Spring Garden 2019

I’m so cold right now, I can’t even stand it.

I take solace in planning the spring gardens.

I think this is really going to be a good year for us. Granted, I think that every year, but I’m not going to let that dampen my optimism.

I have really enjoyed the “zone gardening” planning model. Each terrace is given a zone. Here’s my diagram from last year.

I’m implementing a couple new things this year. For starters, one of my terrace beds is being dedicated to perennial crops of asparagus and strawberries in zone E.

I have a new terrace bed (Zone B) that was completed just before it snapped super cold. We’re Christening it with peas and beans to fix the nitrogen in the soil.

Zone C, which was home to our 3 sisters bed is going to be home to our tomatoes and peppers this year. I plan on giving it a layer of compost from our bins about 3-4 weeks prior to transplanting the seedlings out in it. My thing is feeding the soil, rather than striving to feed individual plants. If the soil is well fed and healthy, the plants can draw all they need from it.

Zone D was supposed to get sunchokes last year, but I didn’t have any to plant and ended up having potatoes and turnips there. Turns out, my son is crazy allergic to potatoes (like vomit away 10 lbs allergic 😓) and none of us really care for turnips. So, this year, I have the sunchokes, and I think they’ll do nicely there, probably with cukes and maybe some companion herbs/flowers.

I’m just totally done even trying to grow corn. I can’t eat it, deer steal half of it, and what’s left attract those stupid saddle back caterpillars, which stung me last year! So I’m done! Goodbye, 3rd sister!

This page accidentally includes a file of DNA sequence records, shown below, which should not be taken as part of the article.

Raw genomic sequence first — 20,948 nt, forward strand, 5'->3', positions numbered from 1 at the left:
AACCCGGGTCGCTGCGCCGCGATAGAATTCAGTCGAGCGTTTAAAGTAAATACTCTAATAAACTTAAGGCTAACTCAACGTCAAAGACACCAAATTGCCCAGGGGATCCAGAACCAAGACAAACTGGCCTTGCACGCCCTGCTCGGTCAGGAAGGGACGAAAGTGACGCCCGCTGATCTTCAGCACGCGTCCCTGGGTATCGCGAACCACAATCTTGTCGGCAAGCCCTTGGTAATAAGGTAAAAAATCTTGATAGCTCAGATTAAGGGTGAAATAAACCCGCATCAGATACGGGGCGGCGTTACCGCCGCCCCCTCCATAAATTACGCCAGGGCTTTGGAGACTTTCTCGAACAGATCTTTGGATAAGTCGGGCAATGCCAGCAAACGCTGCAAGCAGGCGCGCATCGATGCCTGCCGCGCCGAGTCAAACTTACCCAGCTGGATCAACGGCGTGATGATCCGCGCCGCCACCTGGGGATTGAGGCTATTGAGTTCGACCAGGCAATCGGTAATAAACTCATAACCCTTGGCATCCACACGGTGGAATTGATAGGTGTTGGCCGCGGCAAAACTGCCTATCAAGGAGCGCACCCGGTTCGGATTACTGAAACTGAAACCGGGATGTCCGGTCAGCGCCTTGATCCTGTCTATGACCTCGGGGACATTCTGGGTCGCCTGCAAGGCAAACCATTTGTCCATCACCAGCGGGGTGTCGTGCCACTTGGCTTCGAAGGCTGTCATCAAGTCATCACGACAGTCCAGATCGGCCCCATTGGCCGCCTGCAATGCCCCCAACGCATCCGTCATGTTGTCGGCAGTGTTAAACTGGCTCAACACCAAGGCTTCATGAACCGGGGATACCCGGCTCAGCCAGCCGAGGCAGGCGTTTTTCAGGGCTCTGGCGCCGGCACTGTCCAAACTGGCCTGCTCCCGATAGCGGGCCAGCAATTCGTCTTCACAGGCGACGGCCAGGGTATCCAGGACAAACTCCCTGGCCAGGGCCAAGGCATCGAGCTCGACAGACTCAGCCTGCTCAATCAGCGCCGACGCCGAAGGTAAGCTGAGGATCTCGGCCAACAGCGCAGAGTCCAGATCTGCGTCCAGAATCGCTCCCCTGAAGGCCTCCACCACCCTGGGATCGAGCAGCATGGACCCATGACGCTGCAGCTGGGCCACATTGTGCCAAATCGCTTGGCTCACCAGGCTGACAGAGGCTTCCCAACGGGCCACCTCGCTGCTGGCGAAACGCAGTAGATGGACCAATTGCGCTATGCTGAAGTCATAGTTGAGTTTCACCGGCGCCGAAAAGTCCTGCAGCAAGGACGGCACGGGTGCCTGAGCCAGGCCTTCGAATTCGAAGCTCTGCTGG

Zone A is going to be my “salad and herb” bed this year.

Zone E is dedicated to my perennial bed of sparkle strawberries and purple passion asparagus. I am SO excited to see how that does this year. I’ll probably inter-plant some borage as companion plants.

I’ve got some heirloom pole beans someplace. I’m not entirely sure what’s going on with the potager this spring since we only managed to clean out half of it. I suppose we’ll set to work on it again when the weather warms up some.

I don’t believe we’re planning on brooding any new chicks this year, so that actually opens up space and opportunity for my indoor seed starts. I may try starting things in the basement this year and see how that goes. If all else fails, there’s always the farmer’s market.

2 thoughts on “Spring Garden 2019

  1. Sunchokes can be difficult to eradicate, so you may want to move them to the perennial section of your garden or they may keep reappearing in zone D for years to come. It’s hard to dig every tiny bulblet and bit of root out at harvest. Plus they get very tall and shade their neighbors. They are beautiful and tasty though!

    Liked by 1 person

    1. I considered planting them along the fence line where I had wild flowers last year, that may end up being their home. I was wondering if I could let cucumbers trellis on them like sunflowers. Free up some space in the terrace for sweet potatoes.


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